From England comes word of the paragraph under pressure:
“If the statistics are to be believed, by the end of this sentence, I’ll have lost most of you,” Andy Bodle wrote recently in The Guardian’s “Mind Your Language” column. “Because according to some estimates, the average time spent on a webpage is 15 seconds.”
He presents evidence of shrinking attention spans – such as an Associated Press edict limiting news stories to 500 words and a British government promise never to run a sentence longer than 25 words on its website.
“The most obvious casualty of this economy drive is the venerable paragraph,” he concludes.
I’m not sure I agree.
In school I learned that there were four different types of paragraphs, by which were meant essentially brief essays. I can’t recall the types I learned, but today, the paragraph taxonomists are all over the Web. One school promotes a four-type classification (descriptive, narrative, expository, and persuasive). Another promotes seven types, adding process, compare and contrast, and other variations on the theme. (This isn’t quite like the periodic table, or a list of the known hummingbird species.)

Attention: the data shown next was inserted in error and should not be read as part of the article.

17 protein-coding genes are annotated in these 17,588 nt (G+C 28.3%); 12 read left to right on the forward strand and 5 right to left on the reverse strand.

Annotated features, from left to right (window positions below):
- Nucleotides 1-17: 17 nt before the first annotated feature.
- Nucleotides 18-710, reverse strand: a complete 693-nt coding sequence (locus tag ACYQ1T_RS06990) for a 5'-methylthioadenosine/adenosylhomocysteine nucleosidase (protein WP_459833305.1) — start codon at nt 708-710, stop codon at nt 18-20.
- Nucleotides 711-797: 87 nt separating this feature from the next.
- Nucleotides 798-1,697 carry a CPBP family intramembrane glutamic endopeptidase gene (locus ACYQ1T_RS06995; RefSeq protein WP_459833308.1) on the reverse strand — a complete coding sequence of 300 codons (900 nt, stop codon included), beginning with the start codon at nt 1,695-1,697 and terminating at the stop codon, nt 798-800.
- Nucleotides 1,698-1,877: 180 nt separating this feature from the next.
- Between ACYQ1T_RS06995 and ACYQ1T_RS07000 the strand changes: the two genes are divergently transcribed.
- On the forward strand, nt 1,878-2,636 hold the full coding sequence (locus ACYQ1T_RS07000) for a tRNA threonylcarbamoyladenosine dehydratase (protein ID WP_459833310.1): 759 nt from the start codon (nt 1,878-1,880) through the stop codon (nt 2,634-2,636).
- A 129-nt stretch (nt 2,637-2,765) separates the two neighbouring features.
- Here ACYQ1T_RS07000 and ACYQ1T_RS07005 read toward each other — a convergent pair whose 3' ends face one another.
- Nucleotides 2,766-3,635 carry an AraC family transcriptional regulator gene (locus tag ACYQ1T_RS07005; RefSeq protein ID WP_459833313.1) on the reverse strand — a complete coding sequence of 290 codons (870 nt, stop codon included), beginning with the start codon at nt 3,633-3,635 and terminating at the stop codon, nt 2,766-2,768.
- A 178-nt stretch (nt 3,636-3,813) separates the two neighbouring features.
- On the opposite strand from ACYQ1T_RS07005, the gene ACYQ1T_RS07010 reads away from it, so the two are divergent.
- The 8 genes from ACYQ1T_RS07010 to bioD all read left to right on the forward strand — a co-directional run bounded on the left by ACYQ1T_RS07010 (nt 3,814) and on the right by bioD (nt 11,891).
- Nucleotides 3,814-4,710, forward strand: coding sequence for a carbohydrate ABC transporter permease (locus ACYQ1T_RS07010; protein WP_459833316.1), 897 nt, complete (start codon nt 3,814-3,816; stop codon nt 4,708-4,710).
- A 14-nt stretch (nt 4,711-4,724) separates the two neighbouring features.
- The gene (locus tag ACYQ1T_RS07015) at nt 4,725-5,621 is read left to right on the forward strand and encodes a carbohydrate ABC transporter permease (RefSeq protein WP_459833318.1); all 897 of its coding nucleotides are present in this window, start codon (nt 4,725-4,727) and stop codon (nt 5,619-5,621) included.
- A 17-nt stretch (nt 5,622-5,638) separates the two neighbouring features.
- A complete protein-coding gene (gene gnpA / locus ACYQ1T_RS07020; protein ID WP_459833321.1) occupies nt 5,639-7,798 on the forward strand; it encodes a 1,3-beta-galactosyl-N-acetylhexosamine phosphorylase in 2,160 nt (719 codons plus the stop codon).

Not long after high school, though, I was plunged into newspaperland, where paragraphs were shorter and – amazing! – often lacked topic sentences.
Paragraph breaks were made to fit text onto the page and help the reader make sense of it.
A defining moment for me came a few years later when I was an editor in the Monitor’s international news department. The Atex system we used in those days had a function called “define sentence.” It was comparable to the “select” feature one uses today for text to be cut and pasted from one location to another. On the Atex screen, though, defined text would blink like some kind of holiday lighting display. It would have looked alarming had the screen been any other color than the calming green it was.
One day I noticed that a sentence in the story I was editing seemed a tad long. Where indeed does it end? I wondered. I hit the “define sentence” button on my terminal and found my entire screen ablink.
I ended up breaking that sentence up into four separate paragraphs.
Paragraphs, in newspaperland, can be “closed up” – combined with a neighbor to save a line in the column. Or they can be “broken” to fill out space.
Insofar as “paragraphs” are understood to be mini-essays – something students, job applicants, and others must show they can write to prove they can use English as a thinking tool – they are alive and well, just maybe not on news websites.
And insofar as paragraphs, or perhaps better, paragraph breaks, are a tool for presenting text, whether on the page of a book, on the screen of a phone, or in the columns of a newspaper, they are one of many tools for communicating meaning – even to multitaskers with a 15-second attention span.